Openness to life doesn’t mean openness to your plan for life. And it doesn’t even mean openness to God’s plan.

It means being open to no plan sometimes, when your plan fails and what you thought was God’s plan disappears before your eyes.

Being open to life means being open to having a child when you want one.

It also means being open to having a child when you don’t want one.

It also means being open to not having a child when you have wanted and begged and pleaded with God for one for years.

Being open to life means sacrificing for life …

If openness to life means more children than you expected, it will mean having a smaller social life than you wanted. It means you won’t have the time you wanted. It means you won’t eat the food you wanted. It means you won’t have the things you wanted.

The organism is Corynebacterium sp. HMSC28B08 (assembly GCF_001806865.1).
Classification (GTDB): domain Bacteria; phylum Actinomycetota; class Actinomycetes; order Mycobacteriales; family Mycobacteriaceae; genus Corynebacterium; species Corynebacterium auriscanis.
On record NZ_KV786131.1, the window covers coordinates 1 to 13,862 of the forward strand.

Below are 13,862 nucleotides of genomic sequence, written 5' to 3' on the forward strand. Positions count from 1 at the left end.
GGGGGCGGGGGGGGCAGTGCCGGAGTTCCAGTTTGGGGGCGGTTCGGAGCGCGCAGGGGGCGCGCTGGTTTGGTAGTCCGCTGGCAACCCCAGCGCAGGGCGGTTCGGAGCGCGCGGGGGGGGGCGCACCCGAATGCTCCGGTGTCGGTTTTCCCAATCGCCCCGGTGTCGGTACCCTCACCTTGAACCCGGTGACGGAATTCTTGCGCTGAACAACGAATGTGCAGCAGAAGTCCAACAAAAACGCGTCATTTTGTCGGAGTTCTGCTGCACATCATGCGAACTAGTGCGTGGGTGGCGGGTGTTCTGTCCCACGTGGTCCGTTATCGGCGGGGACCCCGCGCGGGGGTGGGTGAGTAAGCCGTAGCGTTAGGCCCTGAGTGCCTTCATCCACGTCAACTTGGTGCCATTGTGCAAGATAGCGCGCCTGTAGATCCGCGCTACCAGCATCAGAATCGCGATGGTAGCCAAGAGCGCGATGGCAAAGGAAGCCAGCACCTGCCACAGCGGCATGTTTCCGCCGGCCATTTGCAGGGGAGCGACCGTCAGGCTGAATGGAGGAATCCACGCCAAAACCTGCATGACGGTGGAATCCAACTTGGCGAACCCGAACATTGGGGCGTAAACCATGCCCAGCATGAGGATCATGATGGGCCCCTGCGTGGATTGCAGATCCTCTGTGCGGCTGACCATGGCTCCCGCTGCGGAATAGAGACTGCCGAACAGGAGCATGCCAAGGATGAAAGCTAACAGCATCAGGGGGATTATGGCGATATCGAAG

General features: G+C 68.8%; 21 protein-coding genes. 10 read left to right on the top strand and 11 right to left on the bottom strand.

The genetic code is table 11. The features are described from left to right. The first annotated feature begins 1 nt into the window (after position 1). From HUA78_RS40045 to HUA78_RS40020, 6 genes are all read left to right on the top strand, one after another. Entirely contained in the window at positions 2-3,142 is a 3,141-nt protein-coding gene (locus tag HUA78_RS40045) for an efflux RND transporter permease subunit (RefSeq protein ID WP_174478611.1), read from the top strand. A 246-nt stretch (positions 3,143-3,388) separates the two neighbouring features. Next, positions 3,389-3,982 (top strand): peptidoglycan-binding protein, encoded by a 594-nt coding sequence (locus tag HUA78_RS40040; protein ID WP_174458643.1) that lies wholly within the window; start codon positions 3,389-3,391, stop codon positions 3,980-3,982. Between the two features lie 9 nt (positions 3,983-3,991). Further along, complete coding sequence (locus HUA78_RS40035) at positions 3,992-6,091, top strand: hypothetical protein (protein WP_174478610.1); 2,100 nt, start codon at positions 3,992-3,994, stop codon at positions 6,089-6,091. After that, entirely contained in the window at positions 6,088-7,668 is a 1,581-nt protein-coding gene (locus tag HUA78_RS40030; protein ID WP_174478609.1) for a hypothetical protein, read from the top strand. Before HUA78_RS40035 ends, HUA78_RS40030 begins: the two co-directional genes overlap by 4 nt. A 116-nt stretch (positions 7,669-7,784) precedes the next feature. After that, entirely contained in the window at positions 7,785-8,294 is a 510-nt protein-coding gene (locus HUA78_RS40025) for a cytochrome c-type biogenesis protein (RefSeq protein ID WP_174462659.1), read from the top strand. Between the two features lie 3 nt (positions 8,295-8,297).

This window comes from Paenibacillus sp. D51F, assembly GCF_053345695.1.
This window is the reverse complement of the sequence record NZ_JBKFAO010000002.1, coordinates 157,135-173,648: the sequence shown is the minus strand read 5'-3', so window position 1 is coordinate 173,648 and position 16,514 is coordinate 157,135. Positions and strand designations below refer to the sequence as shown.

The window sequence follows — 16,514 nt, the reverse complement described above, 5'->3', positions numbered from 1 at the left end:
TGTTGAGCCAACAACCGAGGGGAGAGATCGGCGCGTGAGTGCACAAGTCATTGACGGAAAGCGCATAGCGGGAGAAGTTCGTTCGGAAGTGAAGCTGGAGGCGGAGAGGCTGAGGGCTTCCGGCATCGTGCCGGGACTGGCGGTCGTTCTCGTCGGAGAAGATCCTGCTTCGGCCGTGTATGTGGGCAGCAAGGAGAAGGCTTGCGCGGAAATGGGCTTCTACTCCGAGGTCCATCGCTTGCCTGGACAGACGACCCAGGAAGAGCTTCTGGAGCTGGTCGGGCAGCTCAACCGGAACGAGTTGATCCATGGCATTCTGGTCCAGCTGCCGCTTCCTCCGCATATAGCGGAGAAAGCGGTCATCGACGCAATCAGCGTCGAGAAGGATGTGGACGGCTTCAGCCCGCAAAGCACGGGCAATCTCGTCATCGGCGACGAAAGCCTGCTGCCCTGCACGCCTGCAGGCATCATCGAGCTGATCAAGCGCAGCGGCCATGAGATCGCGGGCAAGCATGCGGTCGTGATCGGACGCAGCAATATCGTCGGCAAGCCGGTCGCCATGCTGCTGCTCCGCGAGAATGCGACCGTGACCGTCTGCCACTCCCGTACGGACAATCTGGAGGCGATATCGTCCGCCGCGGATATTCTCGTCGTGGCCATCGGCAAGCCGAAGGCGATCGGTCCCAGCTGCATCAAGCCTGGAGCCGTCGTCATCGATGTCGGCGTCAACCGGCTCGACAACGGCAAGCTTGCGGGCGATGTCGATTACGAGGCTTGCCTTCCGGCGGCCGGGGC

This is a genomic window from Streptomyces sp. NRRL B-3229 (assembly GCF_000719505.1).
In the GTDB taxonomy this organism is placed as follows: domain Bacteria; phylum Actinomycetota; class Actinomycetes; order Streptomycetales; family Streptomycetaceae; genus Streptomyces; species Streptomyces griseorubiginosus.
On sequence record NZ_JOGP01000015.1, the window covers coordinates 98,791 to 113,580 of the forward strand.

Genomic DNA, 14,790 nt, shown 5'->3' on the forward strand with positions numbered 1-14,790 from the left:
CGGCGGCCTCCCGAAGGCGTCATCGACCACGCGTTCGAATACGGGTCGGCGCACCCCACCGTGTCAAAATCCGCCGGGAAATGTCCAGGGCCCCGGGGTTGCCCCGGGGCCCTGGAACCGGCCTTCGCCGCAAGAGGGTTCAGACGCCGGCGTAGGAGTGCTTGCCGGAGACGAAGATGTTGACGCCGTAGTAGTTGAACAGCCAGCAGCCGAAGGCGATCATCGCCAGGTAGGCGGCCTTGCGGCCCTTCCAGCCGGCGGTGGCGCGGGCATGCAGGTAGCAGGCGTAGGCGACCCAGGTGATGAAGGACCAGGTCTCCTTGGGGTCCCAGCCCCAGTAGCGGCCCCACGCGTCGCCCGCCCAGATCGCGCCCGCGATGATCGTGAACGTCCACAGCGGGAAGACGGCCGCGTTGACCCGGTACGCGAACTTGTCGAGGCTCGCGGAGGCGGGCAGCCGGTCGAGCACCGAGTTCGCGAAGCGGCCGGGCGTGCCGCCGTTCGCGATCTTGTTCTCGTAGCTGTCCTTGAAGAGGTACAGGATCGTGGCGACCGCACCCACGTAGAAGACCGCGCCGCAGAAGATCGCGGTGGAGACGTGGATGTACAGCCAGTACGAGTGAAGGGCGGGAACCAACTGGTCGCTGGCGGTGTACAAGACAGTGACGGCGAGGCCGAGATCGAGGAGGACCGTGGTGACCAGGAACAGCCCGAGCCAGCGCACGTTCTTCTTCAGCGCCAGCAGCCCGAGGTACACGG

(But it does mean that whenever you get a taste of any of those things, it will fill you with gratitude.)

But openness to life also means being open to pleasure.

New pleasures. Unexpected pleasures. The pleasure of sharing a joke with your son, when he has grown just old enough to share a joke. The pleasure of seeing your daughter discover something new, when you have grown just a little too old to appreciate new things.

Openness to life means being open to your spouse.

True love is living your life to please your spouse, not trying to get your spouse to better please you.

That’s Christianity 101: put others first. But it’s also Relationships 101.

I took a random sampling of marriage advice and fully half of the items were some version of being open to your spouse: “Don’t expect her to change.” “Don’t assume you know what he’s thinking.” “See things from her point of view.” “Make sure you are both on the same page.” “Lean to compromise.” And, above all: “Communicate.”

Being open to life is not about changing your spouse to maximize your pleasure. It is about accepting your spouse for who your spouse is, and then serving that person.

Openness to life means openness to bitter fights and inconclusive resolutions.